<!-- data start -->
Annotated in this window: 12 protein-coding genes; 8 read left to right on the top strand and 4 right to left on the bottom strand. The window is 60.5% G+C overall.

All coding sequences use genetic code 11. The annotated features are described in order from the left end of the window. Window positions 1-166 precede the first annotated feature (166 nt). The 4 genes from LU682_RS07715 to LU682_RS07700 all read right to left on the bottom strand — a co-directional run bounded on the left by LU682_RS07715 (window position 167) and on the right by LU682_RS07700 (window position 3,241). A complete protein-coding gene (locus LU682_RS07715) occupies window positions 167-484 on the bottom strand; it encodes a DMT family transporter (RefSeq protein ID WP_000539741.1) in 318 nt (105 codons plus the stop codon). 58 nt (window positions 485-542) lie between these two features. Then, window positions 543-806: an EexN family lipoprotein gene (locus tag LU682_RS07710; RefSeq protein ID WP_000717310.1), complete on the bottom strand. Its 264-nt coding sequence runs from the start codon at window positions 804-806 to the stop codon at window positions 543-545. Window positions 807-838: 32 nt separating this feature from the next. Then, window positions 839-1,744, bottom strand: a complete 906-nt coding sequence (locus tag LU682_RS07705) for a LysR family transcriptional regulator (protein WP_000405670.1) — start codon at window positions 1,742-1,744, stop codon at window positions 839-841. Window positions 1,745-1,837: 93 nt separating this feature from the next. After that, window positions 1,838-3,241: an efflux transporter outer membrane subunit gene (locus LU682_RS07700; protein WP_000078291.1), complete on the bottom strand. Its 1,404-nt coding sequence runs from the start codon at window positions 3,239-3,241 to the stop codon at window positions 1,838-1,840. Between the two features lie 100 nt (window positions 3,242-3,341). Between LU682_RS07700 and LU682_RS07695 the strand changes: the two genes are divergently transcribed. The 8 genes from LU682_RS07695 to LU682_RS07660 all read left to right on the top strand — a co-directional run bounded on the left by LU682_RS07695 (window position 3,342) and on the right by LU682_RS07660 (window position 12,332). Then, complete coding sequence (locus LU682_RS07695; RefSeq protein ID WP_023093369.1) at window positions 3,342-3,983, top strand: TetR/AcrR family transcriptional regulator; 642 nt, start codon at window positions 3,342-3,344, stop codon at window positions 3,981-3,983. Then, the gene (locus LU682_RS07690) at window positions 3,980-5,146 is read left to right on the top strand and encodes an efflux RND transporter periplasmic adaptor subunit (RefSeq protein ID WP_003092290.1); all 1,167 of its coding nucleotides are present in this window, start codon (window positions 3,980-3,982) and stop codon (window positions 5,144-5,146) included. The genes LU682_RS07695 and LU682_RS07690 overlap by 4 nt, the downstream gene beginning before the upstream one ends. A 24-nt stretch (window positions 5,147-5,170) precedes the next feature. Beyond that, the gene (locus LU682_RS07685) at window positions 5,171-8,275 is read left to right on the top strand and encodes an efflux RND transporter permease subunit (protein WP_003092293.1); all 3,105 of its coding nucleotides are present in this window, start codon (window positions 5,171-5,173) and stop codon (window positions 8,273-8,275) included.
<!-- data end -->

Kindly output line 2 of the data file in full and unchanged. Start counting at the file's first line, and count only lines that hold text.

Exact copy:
All coding sequences use genetic code 11. The annotated features are described in order from the left end of the window. Window positions 1-166 precede the first annotated feature (166 nt). The 4 genes from LU682_RS07715 to LU682_RS07700 all read right to left on the bottom strand — a co-directional run bounded on the left by LU682_RS07715 (window position 167) and on the right by LU682_RS07700 (window position 3,241). A complete protein-coding gene (locus LU682_RS07715) occupies window positions 167-484 on the bottom strand; it encodes a DMT family transporter (RefSeq protein ID WP_000539741.1) in 318 nt (105 codons plus the stop codon). 58 nt (window positions 485-542) lie between these two features. Then, window positions 543-806: an EexN family lipoprotein gene (locus tag LU682_RS07710; RefSeq protein ID WP_000717310.1), complete on the bottom strand. Its 264-nt coding sequence runs from the start codon at window positions 804-806 to the stop codon at window positions 543-545. Window positions 807-838: 32 nt separating this feature from the next. Then, window positions 839-1,744, bottom strand: a complete 906-nt coding sequence (locus tag LU682_RS07705) for a LysR family transcriptional regulator (protein WP_000405670.1) — start codon at window positions 1,742-1,744, stop codon at window positions 839-841. Window positions 1,745-1,837: 93 nt separating this feature from the next. After that, window positions 1,838-3,241: an efflux transporter outer membrane subunit gene (locus LU682_RS07700; protein WP_000078291.1), complete on the bottom strand. Its 1,404-nt coding sequence runs from the start codon at window positions 3,239-3,241 to the stop codon at window positions 1,838-1,840. Between the two features lie 100 nt (window positions 3,242-3,341). Between LU682_RS07700 and LU682_RS07695 the strand changes: the two genes are divergently transcribed. The 8 genes from LU682_RS07695 to LU682_RS07660 all read left to right on the top strand — a co-directional run bounded on the left by LU682_RS07695 (window position 3,342) and on the right by LU682_RS07660 (window position 12,332). Then, complete coding sequence (locus LU682_RS07695; RefSeq protein ID WP_023093369.1) at window positions 3,342-3,983, top strand: TetR/AcrR family transcriptional regulator; 642 nt, start codon at window positions 3,342-3,344, stop codon at window positions 3,981-3,983. Then, the gene (locus LU682_RS07690) at window positions 3,980-5,146 is read left to right on the top strand and encodes an efflux RND transporter periplasmic adaptor subunit (RefSeq protein ID WP_003092290.1); all 1,167 of its coding nucleotides are present in this window, start codon (window positions 3,980-3,982) and stop codon (window positions 5,144-5,146) included. The genes LU682_RS07695 and LU682_RS07690 overlap by 4 nt, the downstream gene beginning before the upstream one ends. A 24-nt stretch (window positions 5,147-5,170) precedes the next feature. Beyond that, the gene (locus LU682_RS07685) at window positions 5,171-8,275 is read left to right on the top strand and encodes an efflux RND transporter permease subunit (protein WP_003092293.1); all 3,105 of its coding nucleotides are present in this window, start codon (window positions 5,171-5,173) and stop codon (window positions 8,273-8,275) included.